Humble start leads to genius in art

Humble start leads to genius in art

Smitha Gundavajhala

Senior Emily Yi hosts a gallery of her works for the Organization for Special-Needs Families

Housed in a square, fluorescently-lit room near St. Jude’s Church are paintings of all sorts. There are whimsical paintings, serious paintings, surreal paintings and sketches in acrylics, pencil, and watercolor. In the midst of it all is the artist herself—senior Emily Yi.

Yi’s passion for art began very early on. However, she only began to pursue art seriously in her junior year. Since Yi never took art classes at MVHS, she found other ways to improve as an artist. She manages to keep up with her art even with her busy schedule by allotting time in a studio each week to sit and focus on her work.

“It’s kind of a commitment to myself,” Yi said, “I can’t just put it off like I would anything else.”

Nov. 6 was the culmination of these weeks spent at studios, musing over the proverbial canvas. The art gallery was a nonprofit event, where Yi hoped to raise about $200 from the forty or so attendees she expected. The proceeds will benefit the Organization for Special-Needs Families, where she has been volunteering since her junior year. One of her closest friends in elementary school was mentally disabled, so the gallery is especially important to her. Although the gallery contains a variety of pieces of different styles, a common theme shows through in all of the works.

“[The gallery] is called ‘Through the Looking Glass’ because it’s a reflection of myself,” Yi said.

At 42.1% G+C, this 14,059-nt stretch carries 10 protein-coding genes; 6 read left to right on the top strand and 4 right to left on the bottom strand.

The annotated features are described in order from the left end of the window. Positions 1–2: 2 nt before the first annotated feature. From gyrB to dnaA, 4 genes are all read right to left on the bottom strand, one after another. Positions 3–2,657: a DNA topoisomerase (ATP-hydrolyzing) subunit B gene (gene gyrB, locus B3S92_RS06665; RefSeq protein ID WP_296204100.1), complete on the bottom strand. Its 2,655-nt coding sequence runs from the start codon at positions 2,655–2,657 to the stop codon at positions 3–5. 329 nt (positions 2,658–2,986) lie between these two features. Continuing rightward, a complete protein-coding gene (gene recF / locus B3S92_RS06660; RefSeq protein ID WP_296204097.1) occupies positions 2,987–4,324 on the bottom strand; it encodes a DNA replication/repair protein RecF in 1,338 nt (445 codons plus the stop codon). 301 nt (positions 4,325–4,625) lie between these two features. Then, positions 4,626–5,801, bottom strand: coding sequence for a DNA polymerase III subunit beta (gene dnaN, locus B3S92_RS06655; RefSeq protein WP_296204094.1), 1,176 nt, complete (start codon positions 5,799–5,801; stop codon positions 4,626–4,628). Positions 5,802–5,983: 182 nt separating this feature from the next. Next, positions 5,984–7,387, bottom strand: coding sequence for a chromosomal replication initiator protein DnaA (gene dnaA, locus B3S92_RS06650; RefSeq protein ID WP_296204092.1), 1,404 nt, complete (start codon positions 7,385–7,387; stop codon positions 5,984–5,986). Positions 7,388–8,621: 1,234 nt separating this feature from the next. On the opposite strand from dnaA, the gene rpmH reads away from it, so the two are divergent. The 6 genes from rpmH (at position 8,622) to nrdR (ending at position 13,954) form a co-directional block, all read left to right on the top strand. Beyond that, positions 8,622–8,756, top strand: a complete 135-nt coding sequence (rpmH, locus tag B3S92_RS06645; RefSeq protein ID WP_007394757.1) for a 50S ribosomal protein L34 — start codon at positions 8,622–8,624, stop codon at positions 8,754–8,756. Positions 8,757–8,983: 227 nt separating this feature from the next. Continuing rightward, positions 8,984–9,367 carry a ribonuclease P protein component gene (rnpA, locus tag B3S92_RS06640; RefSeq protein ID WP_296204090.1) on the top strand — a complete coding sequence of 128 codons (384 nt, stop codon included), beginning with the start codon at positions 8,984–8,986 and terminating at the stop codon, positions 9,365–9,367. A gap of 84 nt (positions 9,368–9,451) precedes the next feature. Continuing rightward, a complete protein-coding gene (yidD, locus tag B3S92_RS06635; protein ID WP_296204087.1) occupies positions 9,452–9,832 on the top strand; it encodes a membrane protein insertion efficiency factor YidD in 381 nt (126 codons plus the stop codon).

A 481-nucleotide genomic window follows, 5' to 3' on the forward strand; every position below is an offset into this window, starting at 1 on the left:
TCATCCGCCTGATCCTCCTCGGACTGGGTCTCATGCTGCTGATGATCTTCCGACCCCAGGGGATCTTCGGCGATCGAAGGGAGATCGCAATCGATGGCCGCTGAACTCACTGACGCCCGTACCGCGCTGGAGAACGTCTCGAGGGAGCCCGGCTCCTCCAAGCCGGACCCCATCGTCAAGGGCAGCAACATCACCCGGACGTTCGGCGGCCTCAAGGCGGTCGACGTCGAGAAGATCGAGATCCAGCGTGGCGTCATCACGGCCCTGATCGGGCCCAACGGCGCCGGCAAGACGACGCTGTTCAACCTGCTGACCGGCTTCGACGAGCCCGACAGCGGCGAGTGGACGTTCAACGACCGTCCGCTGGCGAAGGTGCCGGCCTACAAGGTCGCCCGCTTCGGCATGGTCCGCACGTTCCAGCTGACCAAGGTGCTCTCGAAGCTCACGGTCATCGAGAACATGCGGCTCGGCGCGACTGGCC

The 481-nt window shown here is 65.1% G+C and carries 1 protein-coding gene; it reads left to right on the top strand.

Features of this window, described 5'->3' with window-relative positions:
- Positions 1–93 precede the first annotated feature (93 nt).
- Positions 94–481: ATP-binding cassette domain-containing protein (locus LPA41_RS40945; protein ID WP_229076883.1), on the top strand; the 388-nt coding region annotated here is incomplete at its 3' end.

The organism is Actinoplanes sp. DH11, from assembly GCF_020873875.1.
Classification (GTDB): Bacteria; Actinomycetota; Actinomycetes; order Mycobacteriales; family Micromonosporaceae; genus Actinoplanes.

Her favorite piece reflects her taste and style in art. Titled “Fantasia 2010”  after the movie “Fantasia 2000”, the painting is a whirlwind of brightly hued marine life. Yi was listening to “Pines of Rome” by Respighi, her favorite composer, and “splashed” things onto her canvas as they appeared in the song. Since the movie “Fantasia 2000” contained a lot of marine life, she incorporated that into the piece.

Despite her aptitude and affinity for art, Yi does not plan to attend an art college. Part of it comes from the fact that she never took an art class at MVHS, but it is also the stigma that hovers over a career in art. Thankfully, Yi has found a way to keep in touch with her art.

“There’s the [saying] that ‘artists always starve’,” Yi said, “so I want to curate in a private gallery—my own gallery.”

Yi is one of the many aiming to make their imprint on the world of art and is one of the talented few that are largely self-taught and self-driven. With guidance, practice and luck, Yi will not let go of her precious talent.